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Though Cellini was so blind to his own imperfections as to commit the most unjustifiable actions, with a full persuasion of the goodness of his cause and the rectitude of his intention, yet no man was a keener and more accurate observer of the blemishes of others; hence his book abounds with sarcastick wit and satirical expression. Yet though his portraits are fometimes grotesque and over-charged, from misinformation, from melancholy, from infirmity, and from peculiarity of humour; in general it must be allowed that they are drawn from the life, and conformable to the idea given by cotemporary writers. His characters of pope Clement the leventh, Paul the third, and his baftard fon Pier Luigi; Francis the first, and his favourite mistress madain d'I staipes, Cofino duke of Florence, and his duchers, with many others, are touched by the hand of a master.

General history cannot descend to minute details of the domestick life and private transactions, the passions and foibles of great personages; but these give truer representations of their characters than all the elegant and laboured compositions of poets and historians.

To fome a register of the actions of a statuary may fem a heap of uninteresting occurrences; but the discerning will not diftain the efforts of a poserful mini, becaule the writer is not ennobled bi birtli, or dignised by station.

The man who raises himself by consummate merit La nis profeflion to the notice of princes, who conreits with them in a language dictated by honest firmo!!!, who fcruples not to tell them those truths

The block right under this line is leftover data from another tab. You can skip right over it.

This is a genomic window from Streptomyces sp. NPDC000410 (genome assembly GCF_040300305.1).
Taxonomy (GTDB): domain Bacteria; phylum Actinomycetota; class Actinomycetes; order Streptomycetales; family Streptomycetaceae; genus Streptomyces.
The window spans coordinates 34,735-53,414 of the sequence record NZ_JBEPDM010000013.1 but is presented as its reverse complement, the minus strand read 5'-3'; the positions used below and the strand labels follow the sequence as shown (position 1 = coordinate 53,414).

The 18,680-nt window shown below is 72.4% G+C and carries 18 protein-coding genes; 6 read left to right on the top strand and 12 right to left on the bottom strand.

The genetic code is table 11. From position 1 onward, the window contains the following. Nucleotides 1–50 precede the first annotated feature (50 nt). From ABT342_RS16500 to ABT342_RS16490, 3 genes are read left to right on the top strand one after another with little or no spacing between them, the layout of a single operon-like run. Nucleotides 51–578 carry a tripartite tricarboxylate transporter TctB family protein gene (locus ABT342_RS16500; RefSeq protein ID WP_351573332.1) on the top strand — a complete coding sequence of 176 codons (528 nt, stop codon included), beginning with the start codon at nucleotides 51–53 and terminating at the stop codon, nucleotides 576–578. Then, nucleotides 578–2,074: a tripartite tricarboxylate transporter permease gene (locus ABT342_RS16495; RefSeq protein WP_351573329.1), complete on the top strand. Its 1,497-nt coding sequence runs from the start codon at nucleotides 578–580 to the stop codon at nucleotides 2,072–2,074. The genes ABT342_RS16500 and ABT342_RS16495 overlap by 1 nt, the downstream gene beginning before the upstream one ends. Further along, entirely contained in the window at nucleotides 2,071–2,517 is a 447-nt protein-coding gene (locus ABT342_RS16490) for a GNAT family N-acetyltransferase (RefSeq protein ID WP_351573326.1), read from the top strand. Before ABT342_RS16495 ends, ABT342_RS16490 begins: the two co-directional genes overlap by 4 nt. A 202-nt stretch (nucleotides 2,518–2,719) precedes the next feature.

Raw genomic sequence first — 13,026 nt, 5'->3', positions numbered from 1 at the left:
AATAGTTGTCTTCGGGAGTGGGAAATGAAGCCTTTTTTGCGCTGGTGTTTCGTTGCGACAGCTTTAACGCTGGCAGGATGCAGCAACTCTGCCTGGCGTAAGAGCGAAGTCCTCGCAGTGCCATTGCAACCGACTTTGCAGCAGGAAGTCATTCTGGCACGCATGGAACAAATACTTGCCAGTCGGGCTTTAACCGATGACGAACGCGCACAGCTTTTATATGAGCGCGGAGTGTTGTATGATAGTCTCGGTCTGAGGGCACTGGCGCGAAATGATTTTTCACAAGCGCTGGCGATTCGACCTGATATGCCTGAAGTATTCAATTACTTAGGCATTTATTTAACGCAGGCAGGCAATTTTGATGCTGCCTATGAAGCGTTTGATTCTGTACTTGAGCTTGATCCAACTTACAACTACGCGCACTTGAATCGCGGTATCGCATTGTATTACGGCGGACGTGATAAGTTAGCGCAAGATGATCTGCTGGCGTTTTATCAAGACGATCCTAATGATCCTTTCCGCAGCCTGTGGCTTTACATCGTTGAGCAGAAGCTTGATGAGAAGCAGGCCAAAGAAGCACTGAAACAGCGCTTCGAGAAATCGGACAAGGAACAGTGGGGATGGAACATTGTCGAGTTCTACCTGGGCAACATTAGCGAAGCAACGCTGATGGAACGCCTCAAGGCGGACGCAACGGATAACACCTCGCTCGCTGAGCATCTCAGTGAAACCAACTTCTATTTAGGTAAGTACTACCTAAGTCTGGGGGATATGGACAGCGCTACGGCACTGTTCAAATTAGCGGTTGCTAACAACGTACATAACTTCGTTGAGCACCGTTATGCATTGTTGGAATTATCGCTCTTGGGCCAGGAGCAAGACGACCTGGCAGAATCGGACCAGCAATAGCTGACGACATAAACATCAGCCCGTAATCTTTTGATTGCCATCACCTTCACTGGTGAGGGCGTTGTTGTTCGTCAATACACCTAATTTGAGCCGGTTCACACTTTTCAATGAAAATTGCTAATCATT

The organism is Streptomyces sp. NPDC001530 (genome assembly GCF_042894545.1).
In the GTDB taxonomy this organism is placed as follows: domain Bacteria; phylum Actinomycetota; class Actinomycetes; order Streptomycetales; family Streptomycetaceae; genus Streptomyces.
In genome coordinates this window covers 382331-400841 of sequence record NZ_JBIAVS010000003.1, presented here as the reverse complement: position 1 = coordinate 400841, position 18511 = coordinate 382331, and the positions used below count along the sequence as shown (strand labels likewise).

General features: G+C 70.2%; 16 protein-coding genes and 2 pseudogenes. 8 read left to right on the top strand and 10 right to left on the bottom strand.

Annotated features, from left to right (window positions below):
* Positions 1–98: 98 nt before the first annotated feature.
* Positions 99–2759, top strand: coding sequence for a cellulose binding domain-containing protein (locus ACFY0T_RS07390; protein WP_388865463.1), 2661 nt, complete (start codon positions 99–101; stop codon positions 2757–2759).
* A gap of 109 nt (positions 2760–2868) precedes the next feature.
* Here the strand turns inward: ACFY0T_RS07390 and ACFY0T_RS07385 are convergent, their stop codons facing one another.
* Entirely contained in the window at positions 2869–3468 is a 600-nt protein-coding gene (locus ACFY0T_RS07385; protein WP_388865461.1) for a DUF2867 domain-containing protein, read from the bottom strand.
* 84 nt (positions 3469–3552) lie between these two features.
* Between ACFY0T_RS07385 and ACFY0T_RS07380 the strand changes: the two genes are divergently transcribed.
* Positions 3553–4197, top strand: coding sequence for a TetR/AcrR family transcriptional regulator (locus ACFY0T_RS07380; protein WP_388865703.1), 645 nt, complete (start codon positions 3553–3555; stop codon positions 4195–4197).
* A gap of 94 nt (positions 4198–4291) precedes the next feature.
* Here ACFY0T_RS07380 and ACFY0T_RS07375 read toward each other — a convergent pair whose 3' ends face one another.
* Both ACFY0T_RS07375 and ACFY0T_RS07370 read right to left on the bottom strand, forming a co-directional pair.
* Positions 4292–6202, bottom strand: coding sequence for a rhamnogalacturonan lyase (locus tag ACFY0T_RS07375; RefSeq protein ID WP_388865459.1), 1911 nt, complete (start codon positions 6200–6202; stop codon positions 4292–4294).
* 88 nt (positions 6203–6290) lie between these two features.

which they must despair to hear from courtiers and favourites, from minions and parasites, is a bold leveller of distinctions in the courts of powerful monarchs. Genius is the parent of truth and courage

and these, united, dread no opposition. The Tuscan language is greatly admired for its elegance, and the meanest inhabitants of Florence speak a dialect which the rest of Italy are proud to imitate. The style of Cellini, though plain and familiar, is vigorous and energetick. He possesses, to an uncommon degree, strength of expression, and rapidity of fancy. Dr. Nugent seems to have carefully studied his author, and to have translated him with ease and freedom, as well as truth and fidelity

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T would not be found useless in the learned world,

if in written controversies as in oral difputations, a moderator could be selected, who might in some degree superintend the debate, restrain all needless excursions, repress all personal reflections, and at last recapitulate the arguments on each side; and who, though he should not allume the province of deciding the question, might at least exhibit it in its true state.

This reflection arose in my mind upon the confideration of Mr.Crousaz's Commentary on the Essay on Man, and Mr. Warburton's Answer to it. The inportance of the subject, the reputation and abilities of the controvertists, and perhaps the ardour with which each has endeavoured to support his 6